Cervical insufficiency, also called incompetent cervix, means that a woman’s cervix is weakened and begins dilating and opening too early in the pregnancy. When this premature dilation is not detected in time, cervical insufficiency can cause a pregnancy loss or birth of a preterm infant. The outcome of a preterm delivery depends on when the baby is born, with earlier birth being more likely to result in pregnancy loss.
Cervical insufficiency can result from previous cervical damage, such as having had a difficult birth experience or some types of cervix procedures, such as LEEP, laser ablation and cold knife conization. (A standard cervical biopsy does not cause insufficiency.) It can also occur in women with congenital uterine malformations, such as bicornuate uterus or unicornuate uterus, and in women whose mothers took DES. Some research indicates that cervical insufficiency may be more likely in women who have had multiple D & C procedures.
Unfortunately, cervical insufficiency usually has no symptoms in the first affected pregnancy. The cervix dilates without the woman necessarily noticing any contractions, and then the waters break and the baby is born – sometimes too early to have a chance at survival. Women may have some spotting or bleeding, but usually by the time the condition is detected, it is too late to stop the preterm birth.
Cervical insufficiency is not common and doctors do not routinely screen for the condition during pregnancy, except for women with strong risk factors (such as a known uterine malformation or a previous second-trimester miscarriage). In women at high risk, doctors can monitor the cervix by using vaginal ultrasound, but ultrasound does not always accurately detect cervical changes.
It’s never really easy to cope with any pregnancy loss, but in miscarriages due to cervical insufficiency, your baby may have been born alive before passing away. You may find yourself struggling with the idea that your loss might have been prevented if it had been detected in time. Resist the urge to blame yourself or to reanalyze your experience to see if there were any missed signs, and remember that cervical insufficiency is rarely discovered in advance for first-time losses. Consider finding a support group to talk to others dealing with cervical insufficiency, or seek the help of a counselor.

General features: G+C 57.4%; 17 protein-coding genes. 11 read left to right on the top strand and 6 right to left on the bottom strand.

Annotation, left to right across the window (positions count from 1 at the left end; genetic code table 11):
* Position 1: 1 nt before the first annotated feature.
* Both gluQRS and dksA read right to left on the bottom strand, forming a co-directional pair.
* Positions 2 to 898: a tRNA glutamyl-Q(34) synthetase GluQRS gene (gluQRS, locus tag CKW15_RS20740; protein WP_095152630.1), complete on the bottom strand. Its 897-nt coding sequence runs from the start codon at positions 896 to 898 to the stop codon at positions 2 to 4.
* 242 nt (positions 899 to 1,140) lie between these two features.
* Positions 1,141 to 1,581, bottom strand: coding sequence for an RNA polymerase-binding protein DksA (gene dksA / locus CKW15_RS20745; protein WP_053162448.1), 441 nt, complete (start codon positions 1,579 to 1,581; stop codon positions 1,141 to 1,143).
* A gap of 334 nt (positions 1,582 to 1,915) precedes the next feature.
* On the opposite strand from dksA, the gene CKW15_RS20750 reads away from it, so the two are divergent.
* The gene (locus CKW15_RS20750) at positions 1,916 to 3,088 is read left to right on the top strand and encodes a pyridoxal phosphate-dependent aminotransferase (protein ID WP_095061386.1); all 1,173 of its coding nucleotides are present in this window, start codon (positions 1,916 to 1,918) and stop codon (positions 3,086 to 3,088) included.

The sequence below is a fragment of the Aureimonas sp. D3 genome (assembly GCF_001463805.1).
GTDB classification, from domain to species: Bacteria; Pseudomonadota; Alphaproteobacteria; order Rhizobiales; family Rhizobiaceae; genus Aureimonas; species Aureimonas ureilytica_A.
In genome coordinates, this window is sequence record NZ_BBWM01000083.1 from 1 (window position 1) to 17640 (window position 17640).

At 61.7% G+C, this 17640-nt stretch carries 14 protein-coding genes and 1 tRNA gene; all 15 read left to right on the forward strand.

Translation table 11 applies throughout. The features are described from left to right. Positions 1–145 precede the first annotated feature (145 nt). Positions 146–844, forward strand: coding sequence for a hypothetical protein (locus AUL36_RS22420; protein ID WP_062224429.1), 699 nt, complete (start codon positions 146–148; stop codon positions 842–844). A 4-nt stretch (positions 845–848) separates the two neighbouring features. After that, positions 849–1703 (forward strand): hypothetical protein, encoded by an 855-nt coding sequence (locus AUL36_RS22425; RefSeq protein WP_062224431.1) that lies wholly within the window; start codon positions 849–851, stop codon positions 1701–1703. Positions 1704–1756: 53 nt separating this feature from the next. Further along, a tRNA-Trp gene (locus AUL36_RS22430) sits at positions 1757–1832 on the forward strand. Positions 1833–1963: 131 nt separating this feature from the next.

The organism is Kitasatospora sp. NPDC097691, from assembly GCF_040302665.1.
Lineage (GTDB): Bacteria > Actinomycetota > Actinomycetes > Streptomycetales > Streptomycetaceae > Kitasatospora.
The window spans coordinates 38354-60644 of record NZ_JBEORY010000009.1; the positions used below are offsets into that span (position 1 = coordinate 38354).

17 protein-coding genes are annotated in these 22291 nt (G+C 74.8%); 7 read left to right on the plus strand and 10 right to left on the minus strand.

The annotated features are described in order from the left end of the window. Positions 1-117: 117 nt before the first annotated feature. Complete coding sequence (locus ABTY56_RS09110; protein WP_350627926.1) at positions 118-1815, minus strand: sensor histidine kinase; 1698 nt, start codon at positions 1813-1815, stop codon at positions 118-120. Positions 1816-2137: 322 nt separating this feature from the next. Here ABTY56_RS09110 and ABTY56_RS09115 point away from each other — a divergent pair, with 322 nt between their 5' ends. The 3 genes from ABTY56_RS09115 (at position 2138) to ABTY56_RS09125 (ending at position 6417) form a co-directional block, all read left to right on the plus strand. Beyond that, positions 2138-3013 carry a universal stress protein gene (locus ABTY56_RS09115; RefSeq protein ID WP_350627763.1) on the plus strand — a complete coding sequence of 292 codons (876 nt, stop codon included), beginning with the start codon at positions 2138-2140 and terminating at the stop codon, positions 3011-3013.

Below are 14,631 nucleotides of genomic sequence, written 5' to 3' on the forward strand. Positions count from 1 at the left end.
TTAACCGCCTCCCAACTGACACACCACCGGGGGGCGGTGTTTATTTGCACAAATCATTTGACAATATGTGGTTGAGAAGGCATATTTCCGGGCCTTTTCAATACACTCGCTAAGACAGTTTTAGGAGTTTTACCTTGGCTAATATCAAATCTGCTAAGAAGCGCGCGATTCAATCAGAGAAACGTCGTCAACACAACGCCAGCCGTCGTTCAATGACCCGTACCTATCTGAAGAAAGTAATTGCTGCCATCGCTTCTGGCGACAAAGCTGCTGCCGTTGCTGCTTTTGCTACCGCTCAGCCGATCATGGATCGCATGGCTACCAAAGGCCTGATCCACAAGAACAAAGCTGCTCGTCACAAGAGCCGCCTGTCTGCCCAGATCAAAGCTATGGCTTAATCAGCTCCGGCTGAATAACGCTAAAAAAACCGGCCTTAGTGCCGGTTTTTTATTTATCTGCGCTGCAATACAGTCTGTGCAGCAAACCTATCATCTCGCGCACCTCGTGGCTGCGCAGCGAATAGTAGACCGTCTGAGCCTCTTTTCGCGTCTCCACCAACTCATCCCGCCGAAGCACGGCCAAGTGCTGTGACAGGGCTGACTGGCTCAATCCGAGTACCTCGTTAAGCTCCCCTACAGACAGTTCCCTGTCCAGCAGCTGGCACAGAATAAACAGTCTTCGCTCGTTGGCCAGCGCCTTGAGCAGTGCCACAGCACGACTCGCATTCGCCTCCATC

Treatment in Subsequent Pregnancies:
After having a pregnancy loss or other complication due to cervical insufficiency, there's a definite risk that the problem will happen again in the next pregnancy. For this reason, you should be sure to consult with a high-risk pregnancy specialist or other experienced OB/GYN early in your next pregnancy and ideally before conception.
Your doctor will probably give you special instructions in your next pregnancy. You may need frequent prenatal checkups to monitor your cervix, and you may be advised to avoid strenuous exercise or sexual intercourse.
If your cervix does appear to begin dilating too early in your next pregnancy, your doctor may advise bed rest and may perform a cervical cerclage. Doctors may also use cerclage as a precaution in women considered to have very high risk of pregnancy loss.
Cervical cerclage is a type of surgery in which the doctor places a stitch in the cervix early in pregnancy and removes it when the pregnancy has progressed far enough that the baby should be born. Researchers have not yet determined good guidelines for which patients may benefit from a cerclage and when cerclage may be effective in preventing pregnancy loss.
Ahn, Jennifer T. and Judith U. Hibbard, "The short cervix in pregnancy: Which therapy reduces preterm birth?" OBG Management Aug 2003. Accessed 15 Feb 2008.
March of Dimes, "Cervical Insufficiency (Incompetent Cervix) and Cerclage". Health Education Center. June 2006. Accessed 15 Feb 2008.
Ressel, Genevieve W., "ACOG Releases Bulletin on Managing Cervical Insufficiency." American Family Physician 15 Jan 2004. Accessed 15 Feb 2008.
University of Illinois Medical Center, "Incompetent Cervix." Oct 2006. Accessed 15 Feb 2008.